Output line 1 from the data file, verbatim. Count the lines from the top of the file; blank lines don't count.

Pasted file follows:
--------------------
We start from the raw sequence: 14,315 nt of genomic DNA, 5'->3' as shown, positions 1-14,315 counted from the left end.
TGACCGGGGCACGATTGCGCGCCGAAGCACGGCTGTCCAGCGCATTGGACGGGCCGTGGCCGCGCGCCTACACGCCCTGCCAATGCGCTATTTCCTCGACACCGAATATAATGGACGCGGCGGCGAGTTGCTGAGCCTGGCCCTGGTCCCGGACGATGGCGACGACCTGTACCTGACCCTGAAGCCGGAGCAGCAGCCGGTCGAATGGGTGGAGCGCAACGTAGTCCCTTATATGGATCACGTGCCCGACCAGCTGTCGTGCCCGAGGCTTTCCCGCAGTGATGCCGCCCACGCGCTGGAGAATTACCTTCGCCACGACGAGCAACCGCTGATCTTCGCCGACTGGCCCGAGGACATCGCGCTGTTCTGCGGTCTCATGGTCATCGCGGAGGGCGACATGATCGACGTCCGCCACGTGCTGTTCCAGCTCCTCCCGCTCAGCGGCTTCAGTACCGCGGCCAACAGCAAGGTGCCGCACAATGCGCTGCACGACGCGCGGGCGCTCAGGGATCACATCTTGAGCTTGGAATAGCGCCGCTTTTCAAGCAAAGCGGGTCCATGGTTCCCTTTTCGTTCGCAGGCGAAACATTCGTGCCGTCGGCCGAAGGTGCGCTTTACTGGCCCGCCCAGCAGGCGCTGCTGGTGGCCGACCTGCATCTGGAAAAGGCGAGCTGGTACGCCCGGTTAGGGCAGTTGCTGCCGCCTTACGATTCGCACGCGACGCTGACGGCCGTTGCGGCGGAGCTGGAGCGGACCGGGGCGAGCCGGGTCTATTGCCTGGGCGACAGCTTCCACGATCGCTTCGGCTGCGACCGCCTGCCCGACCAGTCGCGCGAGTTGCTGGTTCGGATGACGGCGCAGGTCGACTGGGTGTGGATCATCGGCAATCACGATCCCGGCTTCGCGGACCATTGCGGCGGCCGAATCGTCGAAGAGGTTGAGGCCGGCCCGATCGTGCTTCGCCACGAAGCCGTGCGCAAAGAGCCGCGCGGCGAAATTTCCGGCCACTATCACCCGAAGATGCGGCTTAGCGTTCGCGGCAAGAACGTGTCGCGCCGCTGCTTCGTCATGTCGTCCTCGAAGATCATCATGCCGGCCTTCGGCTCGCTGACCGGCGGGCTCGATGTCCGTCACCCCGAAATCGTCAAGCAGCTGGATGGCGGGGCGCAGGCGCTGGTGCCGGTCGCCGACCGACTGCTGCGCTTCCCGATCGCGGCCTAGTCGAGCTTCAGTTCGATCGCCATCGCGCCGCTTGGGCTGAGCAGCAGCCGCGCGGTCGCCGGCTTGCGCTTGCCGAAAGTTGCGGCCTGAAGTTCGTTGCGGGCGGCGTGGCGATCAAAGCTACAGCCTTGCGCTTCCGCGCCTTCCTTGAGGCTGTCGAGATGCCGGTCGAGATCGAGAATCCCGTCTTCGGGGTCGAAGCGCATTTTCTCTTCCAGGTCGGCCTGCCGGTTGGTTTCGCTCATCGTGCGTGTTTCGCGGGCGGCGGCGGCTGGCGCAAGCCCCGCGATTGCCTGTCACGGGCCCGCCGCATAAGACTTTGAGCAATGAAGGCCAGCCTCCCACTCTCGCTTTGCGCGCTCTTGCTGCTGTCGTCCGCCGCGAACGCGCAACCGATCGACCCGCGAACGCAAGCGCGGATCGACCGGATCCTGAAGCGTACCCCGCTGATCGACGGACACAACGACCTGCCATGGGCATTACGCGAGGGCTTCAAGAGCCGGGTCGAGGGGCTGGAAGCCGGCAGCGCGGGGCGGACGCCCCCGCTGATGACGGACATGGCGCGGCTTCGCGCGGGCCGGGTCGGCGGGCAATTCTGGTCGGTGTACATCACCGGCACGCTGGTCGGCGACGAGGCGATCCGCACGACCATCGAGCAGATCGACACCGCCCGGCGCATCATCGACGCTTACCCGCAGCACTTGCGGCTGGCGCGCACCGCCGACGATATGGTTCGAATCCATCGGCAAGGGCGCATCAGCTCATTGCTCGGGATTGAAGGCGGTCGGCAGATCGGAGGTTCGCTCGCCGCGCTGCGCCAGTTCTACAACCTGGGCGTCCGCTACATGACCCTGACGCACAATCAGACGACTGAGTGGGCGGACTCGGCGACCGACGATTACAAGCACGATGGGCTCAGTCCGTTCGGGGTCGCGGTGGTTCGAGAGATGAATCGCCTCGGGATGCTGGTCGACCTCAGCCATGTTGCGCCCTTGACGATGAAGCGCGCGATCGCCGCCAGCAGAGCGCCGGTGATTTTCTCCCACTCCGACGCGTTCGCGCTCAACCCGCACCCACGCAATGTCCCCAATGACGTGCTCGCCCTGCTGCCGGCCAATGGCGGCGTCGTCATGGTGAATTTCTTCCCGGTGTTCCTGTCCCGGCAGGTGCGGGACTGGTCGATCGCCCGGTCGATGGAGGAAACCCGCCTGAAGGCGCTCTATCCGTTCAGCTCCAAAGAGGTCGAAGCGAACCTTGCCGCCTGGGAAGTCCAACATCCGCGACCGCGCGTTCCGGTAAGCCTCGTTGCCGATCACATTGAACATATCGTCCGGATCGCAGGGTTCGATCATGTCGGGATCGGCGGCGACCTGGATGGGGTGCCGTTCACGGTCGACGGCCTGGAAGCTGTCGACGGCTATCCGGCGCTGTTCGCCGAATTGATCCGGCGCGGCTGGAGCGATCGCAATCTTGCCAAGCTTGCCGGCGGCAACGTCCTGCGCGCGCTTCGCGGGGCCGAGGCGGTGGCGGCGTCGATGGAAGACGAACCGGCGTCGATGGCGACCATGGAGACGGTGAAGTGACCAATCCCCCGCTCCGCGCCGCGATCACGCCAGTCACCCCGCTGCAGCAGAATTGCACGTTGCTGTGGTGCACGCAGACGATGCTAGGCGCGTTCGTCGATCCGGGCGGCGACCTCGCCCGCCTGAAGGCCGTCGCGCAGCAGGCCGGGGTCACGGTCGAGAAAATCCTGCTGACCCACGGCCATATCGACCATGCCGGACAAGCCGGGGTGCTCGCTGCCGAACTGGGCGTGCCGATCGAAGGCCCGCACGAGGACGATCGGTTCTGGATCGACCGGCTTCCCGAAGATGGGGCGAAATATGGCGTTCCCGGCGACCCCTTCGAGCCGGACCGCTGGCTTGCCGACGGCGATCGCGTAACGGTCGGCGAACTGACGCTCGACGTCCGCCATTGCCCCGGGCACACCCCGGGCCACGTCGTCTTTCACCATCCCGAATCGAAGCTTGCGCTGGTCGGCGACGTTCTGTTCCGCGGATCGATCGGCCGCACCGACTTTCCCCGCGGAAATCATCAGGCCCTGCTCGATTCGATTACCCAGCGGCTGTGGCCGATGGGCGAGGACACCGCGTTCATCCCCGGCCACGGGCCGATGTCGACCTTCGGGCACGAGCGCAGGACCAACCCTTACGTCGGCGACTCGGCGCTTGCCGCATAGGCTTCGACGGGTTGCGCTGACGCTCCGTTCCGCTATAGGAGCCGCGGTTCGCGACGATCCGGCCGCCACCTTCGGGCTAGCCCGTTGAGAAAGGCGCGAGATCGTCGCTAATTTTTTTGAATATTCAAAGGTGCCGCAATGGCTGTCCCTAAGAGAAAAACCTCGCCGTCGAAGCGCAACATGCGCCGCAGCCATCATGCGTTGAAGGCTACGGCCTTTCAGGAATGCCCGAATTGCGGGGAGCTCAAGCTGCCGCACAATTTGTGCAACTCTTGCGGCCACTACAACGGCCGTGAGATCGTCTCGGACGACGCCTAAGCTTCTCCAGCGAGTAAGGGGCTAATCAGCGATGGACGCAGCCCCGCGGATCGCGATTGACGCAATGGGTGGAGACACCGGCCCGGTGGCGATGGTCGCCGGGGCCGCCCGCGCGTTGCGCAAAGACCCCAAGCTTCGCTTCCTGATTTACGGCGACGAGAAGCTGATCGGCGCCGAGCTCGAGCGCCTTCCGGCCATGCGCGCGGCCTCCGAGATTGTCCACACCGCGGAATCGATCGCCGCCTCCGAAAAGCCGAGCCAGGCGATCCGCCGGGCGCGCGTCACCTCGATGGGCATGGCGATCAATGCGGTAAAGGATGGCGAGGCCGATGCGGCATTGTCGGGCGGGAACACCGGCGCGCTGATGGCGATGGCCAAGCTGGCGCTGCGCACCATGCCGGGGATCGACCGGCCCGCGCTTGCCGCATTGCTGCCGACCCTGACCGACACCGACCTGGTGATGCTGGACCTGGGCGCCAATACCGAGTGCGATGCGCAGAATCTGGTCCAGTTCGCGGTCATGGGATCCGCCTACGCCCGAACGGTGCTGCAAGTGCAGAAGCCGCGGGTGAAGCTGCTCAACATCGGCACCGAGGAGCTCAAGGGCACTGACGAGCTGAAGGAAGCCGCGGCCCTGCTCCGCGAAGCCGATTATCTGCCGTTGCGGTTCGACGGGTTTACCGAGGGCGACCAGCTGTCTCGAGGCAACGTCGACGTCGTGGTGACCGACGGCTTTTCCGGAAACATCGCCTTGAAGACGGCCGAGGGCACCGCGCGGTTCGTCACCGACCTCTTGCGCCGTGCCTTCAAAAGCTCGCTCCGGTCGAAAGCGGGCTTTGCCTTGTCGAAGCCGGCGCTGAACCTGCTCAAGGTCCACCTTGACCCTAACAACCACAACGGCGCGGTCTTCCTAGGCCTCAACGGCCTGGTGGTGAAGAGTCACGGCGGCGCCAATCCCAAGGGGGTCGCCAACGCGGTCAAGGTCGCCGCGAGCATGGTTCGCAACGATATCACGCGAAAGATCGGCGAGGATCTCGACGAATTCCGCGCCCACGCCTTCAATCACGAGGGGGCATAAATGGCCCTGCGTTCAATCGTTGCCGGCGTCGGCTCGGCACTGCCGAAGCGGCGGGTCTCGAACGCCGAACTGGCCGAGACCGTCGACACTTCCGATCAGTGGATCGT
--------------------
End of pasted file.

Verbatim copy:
We start from the raw sequence: 14,315 nt of genomic DNA, 5'->3' as shown, positions 1-14,315 counted from the left end.